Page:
I text my mom and tell her that she better not go into my room anymore. I always send her nasty texts like this because I can get away with it. It’s a way of releasing my anger even though it’s hurting someone else. I say some other mean things, knowing that if it’s bad enough she will tell my dad. This will cause him to yell at me, which forces me to take another shower.

The days become one big blur. Every day is the same routine… I skip school, sometimes I get sad, other times extremely angry over nothing. Every day I will cry at least three times not including when I cry myself to sleep, leaving mascara stains on my pillowcase and my cheeks. I feel like I have no friends. Nobody calls and asks where I was; why I wasn’t at school today. My parents make me feel like they don’t love me. They have no idea what hides under my clothes. They are too busy with their own things. My mom can only concentrate on the fact that my brother just left for college, and my dad has to spend his time with my sister who has special needs. I’m the middle child, and I hate it with a passion.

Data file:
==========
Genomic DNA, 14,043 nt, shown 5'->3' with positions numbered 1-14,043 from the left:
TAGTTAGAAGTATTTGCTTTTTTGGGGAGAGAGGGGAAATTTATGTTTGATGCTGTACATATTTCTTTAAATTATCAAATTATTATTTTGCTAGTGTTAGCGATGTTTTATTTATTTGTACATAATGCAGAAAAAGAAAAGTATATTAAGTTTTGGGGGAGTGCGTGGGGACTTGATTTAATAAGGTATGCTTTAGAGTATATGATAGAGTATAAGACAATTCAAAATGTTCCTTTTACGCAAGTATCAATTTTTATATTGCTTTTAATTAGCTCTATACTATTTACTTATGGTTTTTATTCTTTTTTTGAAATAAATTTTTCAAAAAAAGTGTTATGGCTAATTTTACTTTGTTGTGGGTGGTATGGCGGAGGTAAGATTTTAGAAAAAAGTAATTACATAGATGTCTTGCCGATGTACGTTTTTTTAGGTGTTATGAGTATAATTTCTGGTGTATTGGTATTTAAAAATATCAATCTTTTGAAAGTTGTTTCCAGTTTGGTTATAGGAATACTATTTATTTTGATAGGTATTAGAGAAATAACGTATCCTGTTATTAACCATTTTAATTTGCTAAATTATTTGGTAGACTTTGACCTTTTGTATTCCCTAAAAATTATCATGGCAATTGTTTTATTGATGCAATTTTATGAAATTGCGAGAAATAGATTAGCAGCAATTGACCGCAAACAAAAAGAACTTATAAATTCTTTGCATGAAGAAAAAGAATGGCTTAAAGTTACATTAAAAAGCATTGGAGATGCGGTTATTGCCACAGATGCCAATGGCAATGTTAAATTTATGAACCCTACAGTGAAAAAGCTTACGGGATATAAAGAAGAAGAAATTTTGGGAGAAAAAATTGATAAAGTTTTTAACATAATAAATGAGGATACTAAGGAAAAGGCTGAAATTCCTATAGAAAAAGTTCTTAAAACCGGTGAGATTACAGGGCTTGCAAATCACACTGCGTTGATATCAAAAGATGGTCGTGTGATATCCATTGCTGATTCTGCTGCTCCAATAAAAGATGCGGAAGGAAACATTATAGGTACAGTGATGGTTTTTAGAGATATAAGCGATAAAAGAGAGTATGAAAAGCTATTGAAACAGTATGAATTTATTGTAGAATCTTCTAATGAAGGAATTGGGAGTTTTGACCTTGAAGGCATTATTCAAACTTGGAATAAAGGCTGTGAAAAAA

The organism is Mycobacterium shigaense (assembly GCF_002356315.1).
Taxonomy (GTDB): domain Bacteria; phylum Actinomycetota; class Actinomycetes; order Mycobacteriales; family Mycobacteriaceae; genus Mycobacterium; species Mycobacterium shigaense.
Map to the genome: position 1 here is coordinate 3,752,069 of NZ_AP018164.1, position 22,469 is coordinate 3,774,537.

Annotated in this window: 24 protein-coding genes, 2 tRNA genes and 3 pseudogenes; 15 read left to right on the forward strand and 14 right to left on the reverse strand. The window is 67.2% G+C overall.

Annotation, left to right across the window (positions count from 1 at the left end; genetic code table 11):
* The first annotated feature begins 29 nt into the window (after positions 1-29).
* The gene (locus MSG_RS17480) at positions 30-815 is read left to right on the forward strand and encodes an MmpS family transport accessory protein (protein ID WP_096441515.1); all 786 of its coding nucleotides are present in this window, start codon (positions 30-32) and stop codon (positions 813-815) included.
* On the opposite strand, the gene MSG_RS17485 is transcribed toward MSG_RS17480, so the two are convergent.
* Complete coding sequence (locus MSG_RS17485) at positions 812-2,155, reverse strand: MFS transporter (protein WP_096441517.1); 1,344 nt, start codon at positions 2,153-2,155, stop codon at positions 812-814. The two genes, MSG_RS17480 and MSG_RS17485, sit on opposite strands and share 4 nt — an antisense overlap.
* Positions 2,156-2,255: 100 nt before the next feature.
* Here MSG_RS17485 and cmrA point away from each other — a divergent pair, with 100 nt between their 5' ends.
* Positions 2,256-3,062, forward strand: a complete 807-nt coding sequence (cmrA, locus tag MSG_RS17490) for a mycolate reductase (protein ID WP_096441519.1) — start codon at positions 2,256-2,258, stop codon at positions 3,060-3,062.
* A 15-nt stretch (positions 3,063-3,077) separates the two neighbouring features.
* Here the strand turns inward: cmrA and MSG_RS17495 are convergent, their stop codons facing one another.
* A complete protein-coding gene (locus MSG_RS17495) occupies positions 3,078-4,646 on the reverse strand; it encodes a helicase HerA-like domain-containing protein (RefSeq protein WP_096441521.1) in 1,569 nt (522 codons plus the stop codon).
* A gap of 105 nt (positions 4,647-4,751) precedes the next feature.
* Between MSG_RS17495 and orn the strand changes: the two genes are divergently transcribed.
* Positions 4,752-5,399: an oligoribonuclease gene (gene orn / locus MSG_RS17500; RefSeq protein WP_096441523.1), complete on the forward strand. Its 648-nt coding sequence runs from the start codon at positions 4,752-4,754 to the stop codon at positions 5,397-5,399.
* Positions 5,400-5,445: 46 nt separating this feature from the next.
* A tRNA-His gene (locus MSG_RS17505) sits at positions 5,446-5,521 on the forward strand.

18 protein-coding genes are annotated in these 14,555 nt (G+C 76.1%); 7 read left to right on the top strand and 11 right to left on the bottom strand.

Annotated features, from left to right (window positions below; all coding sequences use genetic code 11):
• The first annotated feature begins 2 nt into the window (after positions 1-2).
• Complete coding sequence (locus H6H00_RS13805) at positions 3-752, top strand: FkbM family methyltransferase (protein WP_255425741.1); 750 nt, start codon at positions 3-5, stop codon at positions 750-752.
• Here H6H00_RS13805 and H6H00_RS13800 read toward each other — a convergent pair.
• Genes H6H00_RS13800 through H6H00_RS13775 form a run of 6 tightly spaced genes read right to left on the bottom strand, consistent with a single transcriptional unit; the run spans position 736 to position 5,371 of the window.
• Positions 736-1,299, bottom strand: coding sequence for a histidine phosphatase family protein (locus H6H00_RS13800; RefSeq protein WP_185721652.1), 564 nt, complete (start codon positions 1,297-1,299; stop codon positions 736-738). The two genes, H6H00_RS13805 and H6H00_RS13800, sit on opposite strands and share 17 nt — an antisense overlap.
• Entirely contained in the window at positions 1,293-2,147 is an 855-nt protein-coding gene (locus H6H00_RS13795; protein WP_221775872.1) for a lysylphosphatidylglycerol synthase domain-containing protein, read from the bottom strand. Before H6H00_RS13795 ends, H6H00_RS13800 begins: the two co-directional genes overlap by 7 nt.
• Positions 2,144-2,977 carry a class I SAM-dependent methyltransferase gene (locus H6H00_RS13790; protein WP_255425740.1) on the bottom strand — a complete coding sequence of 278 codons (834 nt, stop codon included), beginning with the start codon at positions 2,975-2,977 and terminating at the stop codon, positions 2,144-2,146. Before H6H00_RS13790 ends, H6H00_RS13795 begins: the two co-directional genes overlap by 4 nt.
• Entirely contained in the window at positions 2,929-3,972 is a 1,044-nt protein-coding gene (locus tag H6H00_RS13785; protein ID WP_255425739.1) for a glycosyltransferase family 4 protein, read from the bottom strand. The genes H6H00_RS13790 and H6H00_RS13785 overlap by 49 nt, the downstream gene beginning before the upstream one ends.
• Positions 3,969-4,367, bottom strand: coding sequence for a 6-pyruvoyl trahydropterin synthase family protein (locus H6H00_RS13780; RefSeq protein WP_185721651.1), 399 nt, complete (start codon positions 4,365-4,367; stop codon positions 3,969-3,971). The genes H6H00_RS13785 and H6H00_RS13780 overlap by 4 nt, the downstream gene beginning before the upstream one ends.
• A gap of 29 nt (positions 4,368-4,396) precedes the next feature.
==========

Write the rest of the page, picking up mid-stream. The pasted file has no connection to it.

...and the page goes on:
Before long I find myself in the habit of smoking cigarettes. Again, my parents have no idea. Also, on the days I do go to school I make sure I have a razor in my purse and make one or two trips to the bathroom. By the time it was time to go home I smell like smoke and have blood stains on the hips of my pants. Soon I decide it is time to do my own laundry. My parents must never know my secrets.

It’s Thursday today, and I get up and go to school. The day goes by like normal days, or as normal as they can be. I go to my classes and see all the work I have missed. I become very frustrated so I go to the bathroom once again. By the end of the day I am ready for a cold shower. My mom has offered to pick me up from school, so I wait outside the front doors for her. I get into the passenger seat of the family mini van. Soon it’s obvious that we aren’t going towards home. I look over and ask what she’s doing. “We are going to a psychiatrist” is how she responds; as if it’s no big deal. I scream and climb to the back of the van, tears bursting from my eyes. I lie in the back seat and kick the ceiling as hard as I can.